FDA bans trans-fat in foods

No surprise.

The Food Industry recently asked the FDA for exemptions on the eventual removal of Trans Fats, as stated in regulations they have until June 2018 to comply to. I guess they just can’t live without them.

Completely no surprise.

We bring this up today to again point out the important role your voice plays in the ongoing battle being waged by large food manufacturers on the people they make a great deal of money from – us. In the last few years it is clear that our health and wellness falls low on the list of considerations when a food product appears on the shelf. Higher on the list seems to be customer addiction, shelf life and cost. If our health truly was paramount, the food industry would not spend what they do to fight the regulations being put in place.

They do because using ingredients like partially hydrogenated vegetable oil allows that cracker you like to sit on the shelf longer than it could normally. It also contributes to the Salt-Sugar-Fat triumvirate so crucial to the reason why you can’t stop eating those favorite crackers. Better ingredients cost more and sales would suffer.

As we’ve mentioned here before, the other problem truly does connect to taste. Removing these ingredients often makes the product inedible. Several journalists proved this in a taste test a few years ago. They could barely eat popular products without the added fats and chemicals.

I guess Trans Fat makes the poison go down easier.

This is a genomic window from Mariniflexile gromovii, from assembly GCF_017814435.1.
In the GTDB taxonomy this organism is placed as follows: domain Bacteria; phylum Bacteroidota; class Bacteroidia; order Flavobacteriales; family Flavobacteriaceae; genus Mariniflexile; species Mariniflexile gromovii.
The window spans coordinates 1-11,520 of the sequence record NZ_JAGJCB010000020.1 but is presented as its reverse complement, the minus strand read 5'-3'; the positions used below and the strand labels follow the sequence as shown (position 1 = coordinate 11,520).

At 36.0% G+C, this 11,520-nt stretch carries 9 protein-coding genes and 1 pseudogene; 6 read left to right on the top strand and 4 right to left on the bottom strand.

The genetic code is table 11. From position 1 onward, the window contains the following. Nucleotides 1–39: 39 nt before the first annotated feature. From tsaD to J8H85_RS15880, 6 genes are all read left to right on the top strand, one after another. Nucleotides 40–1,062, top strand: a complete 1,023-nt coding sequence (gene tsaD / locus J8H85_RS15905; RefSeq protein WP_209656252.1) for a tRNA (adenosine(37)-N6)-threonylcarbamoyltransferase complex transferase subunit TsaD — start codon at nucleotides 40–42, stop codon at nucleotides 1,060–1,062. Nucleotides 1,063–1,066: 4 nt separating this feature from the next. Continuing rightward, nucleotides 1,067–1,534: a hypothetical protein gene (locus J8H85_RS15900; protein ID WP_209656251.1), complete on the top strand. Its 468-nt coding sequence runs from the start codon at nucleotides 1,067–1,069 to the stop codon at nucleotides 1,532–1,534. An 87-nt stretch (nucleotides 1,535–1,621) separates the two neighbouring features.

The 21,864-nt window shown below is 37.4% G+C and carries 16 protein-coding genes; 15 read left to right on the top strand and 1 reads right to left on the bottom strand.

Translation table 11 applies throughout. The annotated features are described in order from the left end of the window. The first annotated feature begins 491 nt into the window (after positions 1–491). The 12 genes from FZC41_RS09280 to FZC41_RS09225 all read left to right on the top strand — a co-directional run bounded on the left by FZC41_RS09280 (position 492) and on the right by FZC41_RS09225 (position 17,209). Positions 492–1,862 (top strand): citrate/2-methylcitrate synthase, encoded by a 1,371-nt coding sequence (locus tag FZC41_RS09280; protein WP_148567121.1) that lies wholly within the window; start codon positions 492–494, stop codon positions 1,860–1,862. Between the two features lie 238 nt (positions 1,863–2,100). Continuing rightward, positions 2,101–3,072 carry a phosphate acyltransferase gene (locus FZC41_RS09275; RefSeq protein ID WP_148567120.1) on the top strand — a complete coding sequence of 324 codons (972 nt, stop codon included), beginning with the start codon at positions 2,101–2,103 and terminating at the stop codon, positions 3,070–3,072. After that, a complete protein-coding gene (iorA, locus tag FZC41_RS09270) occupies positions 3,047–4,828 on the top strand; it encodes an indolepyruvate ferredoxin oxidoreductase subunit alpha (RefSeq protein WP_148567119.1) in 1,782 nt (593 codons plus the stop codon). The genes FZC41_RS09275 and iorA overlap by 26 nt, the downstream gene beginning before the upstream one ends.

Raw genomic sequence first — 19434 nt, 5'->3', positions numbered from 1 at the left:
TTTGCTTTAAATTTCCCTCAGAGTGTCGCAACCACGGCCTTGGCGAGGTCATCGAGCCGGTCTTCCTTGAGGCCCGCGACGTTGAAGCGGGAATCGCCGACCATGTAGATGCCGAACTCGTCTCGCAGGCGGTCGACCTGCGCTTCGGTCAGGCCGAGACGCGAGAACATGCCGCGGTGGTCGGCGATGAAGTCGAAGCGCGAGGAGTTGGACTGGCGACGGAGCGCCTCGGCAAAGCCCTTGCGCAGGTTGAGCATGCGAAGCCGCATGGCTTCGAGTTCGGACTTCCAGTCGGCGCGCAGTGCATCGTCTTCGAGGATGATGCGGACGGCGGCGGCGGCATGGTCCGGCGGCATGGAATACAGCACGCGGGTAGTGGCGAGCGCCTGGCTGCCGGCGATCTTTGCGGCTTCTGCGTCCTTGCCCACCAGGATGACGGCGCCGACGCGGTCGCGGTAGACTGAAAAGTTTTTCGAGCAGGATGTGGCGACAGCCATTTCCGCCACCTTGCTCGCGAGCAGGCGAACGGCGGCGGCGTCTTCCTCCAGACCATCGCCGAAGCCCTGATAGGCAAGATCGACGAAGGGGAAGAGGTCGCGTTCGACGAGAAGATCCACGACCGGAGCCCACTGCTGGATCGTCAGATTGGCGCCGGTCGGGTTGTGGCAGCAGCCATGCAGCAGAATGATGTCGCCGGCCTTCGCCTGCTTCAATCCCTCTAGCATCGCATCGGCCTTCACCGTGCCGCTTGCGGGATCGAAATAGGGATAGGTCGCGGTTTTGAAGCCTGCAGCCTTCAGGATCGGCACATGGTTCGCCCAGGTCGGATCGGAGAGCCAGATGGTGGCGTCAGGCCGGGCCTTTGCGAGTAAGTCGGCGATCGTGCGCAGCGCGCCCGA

The petition from The Grocery Manufacturers Association asks the FDA to allow the continued use of Trans Fats in foods ranging from breakfast cereals to cooking shortening. Overall the petition requests that in many cases only small amounts, less than a gram per serving, be allowed. Although one could see this as a positive, it still means that these fats will remain in many products. With such a large body of evidence pointing to the harm in these substances, it seems clear that we are better off without them.

We wonder what could happen if instead of spending millions fighting these changes, the Food Industry spent the money on discovering alternatives less harmful to the general public. That makes for a healthier society, which in turn means having customers around for longer. Sure shelf life shortens, but in the end do you want to be eating something that has a 2 year shelf life? It feels like there is a better way.

For more information on this topic, check out this article from CBS News by clicking HERE.

In the meantime make your voice sound out loud and clear. (The period for public comment is now ended.)  As always present clear arguments that are brief and to the point. A six page, single spaced rant usually results in your views not listened to.

Take good care and until next time – To Your Health.

Image courtesy © Can Stock Photo Inc. / akulamatiau

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